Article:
Wednesday 20 June 2018

Diarmuid Gavin: Pumpkin patch

They're the essential Halloween decoration - and here's how to grow your own

Pumpkins
Pumpkins

Diarmuid Gavin

Halloween is celebrated in great style through the cities, towns and suburbs of the United States. This time last year, I wandered around Brooklyn and virtually every house was adorned with collections of pumpkins on the doorstep. Some were carved, others just resplendent in their orangey hue. Size didn't matter. The big ones looked plentiful, the small gathered at their base looked cute.

Displaying pumpkins, and using their flesh and seeds in the kitchen, is a tradition that is gaining much ground at home.

Last year, thousands gathered for the Virginia Pumpkin Festival in Cavan and its twilight pumpkin parade. The popular festival is taking a break this year, but promises to be back and even bigger in 2018. In the meantime, there's a spellbinding display of pumpkins and other autumn produce to be found at the National Botanic Gardens in Dublin.

The notion of carving hollows out of vegetables and making them into lanterns started here in Ireland. Turnips or swedes were used as lanterns to celebrate Halloween and it was emigrants who brought the notion to the New World where pumpkins were deemed a wonderful alternative for marking All Hallows' Eve.

But are they a fruit or vegetable? Botanists classify a fruit as the part of the plant that develops from a flower and contains seeds; the other parts (stems and leaves) are considered vegetables. So pumpkins are fruits, and are also members of the gourd family - which includes cucumbers, honeydew melons and cantaloupe. Gourds are native to Central America and Mexico. They're also a member of the squash family, along with cucumbers, courgettes and watermelons.

In America, Halloween enthusiasts can visit a pumpkin farm to pick out the perfect specimen. We - perhaps less romantically - go to the supermarket to find ours.

Alternatively, they are easy enough to grow but they do need a lot of care. Pumpkins are particular about where they grow - they want space, plenty of sunshine, and rich, moist soil.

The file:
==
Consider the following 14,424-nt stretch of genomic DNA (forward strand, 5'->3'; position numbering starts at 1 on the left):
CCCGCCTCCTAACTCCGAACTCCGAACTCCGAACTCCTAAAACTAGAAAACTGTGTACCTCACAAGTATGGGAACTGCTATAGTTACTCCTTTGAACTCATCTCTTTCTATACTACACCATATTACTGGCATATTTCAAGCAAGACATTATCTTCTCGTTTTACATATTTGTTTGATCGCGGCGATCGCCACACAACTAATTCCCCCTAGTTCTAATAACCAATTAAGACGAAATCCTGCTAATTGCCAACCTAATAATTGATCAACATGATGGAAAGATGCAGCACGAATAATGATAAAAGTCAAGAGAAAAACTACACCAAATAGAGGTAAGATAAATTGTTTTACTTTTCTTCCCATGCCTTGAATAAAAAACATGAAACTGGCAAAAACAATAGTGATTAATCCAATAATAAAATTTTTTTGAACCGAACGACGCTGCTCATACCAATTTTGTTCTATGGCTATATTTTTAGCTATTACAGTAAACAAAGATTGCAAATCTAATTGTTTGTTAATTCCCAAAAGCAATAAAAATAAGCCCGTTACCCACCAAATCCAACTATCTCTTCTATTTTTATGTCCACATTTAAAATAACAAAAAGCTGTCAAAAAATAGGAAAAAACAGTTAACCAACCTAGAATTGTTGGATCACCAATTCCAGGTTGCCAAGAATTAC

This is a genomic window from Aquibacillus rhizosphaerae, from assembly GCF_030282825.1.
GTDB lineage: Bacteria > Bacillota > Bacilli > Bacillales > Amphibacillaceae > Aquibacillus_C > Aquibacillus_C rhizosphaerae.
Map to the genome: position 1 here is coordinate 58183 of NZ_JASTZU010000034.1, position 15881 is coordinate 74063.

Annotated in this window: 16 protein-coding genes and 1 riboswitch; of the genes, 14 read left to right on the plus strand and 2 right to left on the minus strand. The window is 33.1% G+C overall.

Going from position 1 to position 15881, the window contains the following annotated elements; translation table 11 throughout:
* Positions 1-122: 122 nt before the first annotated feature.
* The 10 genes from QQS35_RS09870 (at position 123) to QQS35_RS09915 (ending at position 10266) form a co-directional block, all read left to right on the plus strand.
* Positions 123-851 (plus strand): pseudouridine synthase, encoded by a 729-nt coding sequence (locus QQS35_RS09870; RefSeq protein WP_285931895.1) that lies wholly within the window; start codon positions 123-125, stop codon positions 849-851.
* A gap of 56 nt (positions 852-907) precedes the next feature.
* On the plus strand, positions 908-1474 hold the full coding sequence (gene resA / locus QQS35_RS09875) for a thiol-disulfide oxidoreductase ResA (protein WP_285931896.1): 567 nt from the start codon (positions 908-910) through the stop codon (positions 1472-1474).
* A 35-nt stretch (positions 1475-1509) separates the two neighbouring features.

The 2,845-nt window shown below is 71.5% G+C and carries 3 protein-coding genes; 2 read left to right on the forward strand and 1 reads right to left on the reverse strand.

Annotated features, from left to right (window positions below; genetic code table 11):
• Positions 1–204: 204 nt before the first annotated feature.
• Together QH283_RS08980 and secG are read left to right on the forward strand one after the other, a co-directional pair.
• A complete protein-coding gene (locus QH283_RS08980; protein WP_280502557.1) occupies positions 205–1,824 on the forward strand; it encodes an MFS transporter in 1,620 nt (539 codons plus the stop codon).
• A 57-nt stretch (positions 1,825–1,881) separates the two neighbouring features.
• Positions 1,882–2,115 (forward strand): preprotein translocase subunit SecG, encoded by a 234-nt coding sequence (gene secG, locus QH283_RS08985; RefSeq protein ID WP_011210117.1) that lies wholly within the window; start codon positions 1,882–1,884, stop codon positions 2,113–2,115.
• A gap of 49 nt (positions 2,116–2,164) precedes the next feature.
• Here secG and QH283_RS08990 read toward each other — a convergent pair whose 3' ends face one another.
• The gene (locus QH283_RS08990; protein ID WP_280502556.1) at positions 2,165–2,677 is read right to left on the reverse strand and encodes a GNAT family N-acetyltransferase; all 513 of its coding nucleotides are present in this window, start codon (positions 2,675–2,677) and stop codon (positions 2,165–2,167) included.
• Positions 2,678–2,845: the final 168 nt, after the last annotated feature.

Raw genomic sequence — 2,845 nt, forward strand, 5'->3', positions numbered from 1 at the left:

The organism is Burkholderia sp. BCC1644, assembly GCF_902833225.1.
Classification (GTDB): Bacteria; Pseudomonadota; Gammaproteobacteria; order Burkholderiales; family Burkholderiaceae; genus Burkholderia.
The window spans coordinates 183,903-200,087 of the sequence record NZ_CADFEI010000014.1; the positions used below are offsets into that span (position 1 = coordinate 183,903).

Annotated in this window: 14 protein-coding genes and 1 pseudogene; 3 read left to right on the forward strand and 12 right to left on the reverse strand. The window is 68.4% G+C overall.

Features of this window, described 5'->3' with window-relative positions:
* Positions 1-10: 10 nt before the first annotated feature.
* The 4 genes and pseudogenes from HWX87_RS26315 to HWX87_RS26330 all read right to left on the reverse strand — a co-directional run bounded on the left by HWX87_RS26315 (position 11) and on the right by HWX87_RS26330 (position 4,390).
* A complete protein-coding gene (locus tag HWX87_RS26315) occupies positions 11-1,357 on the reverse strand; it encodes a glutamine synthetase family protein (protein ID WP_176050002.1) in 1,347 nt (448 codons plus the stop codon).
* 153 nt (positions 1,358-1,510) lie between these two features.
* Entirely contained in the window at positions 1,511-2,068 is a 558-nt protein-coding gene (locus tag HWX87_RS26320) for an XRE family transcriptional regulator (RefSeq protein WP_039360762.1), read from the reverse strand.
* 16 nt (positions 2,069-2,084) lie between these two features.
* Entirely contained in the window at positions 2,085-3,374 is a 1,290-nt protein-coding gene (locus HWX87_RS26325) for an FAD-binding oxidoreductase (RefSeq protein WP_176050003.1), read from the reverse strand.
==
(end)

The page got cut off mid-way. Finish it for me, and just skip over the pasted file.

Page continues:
The moisture hasn't been a problem this year, but the sunshine has.

You can plant seeds outdoors in the ground from late May to early June when there is no fear of frost, as they are tender. Or you can get started earlier indoors from mid-April; cover with a plastic or glass cloche to encourage germination. If planting seedlings in situ, space 10ft apart to allow sufficient growing room.

Adequate water is essential through the growing season as they are prone to powdery mildew if they suffer water stress. Mulching will help conserve water through a dry period. Feed them fortnightly with a high potash formula such as tomato liquid feed when they are forming their fruit. If you want larger fruit, thin out to two or three fruits per plant so all the energy is directed to these ones.

As the fruit develops, don't let them lie on the soil - place a layer of straw like you would with strawberries or even a piece of wood or plastic to separate them from the earth.

You will need to harvest before frost and when cutting the fruit from the vine, keep as long a stem as possible as this will help prevent rotting.

Wandering through a small garden festival last year, I came across some fascinating planting. Green beans were climbing up through corn. If you add pumpkins to the mix, you have a wonderful folksy native American planting scheme called the Three Sisters - pumpkin at the base, corn shoots up in the centre and beans climbing through.

Everything is planted on a mound and the three sisters support each other - the pumpkin shades the roots of the corn and keep pests away, the corn supports the beans which in turn anchor the corn and fix nitrogen in the soil for her siblings.

This ancient intercropping system allows for maximum yield from a smaller space. Sometimes the old ideas really are the best!

TOP PICKS

Now is the time to order some seed for sowing next spring. 'Jack of All Trades' is a good-sized Halloween pumpkin but if you want to grow monster-sized, you could try 'Dill's Atlantic Giant'. On the other end of the scale, 'Jack be Little' are fun-sized small ones that kids will love. They'll also adore 'Rouge Vif d'Etampes', also known as the Cinderella pumpkin - this is straight from the storybooks, a beautiful variety in red-orange with deep ribs that you could well imagine turning into a fairytale coach.

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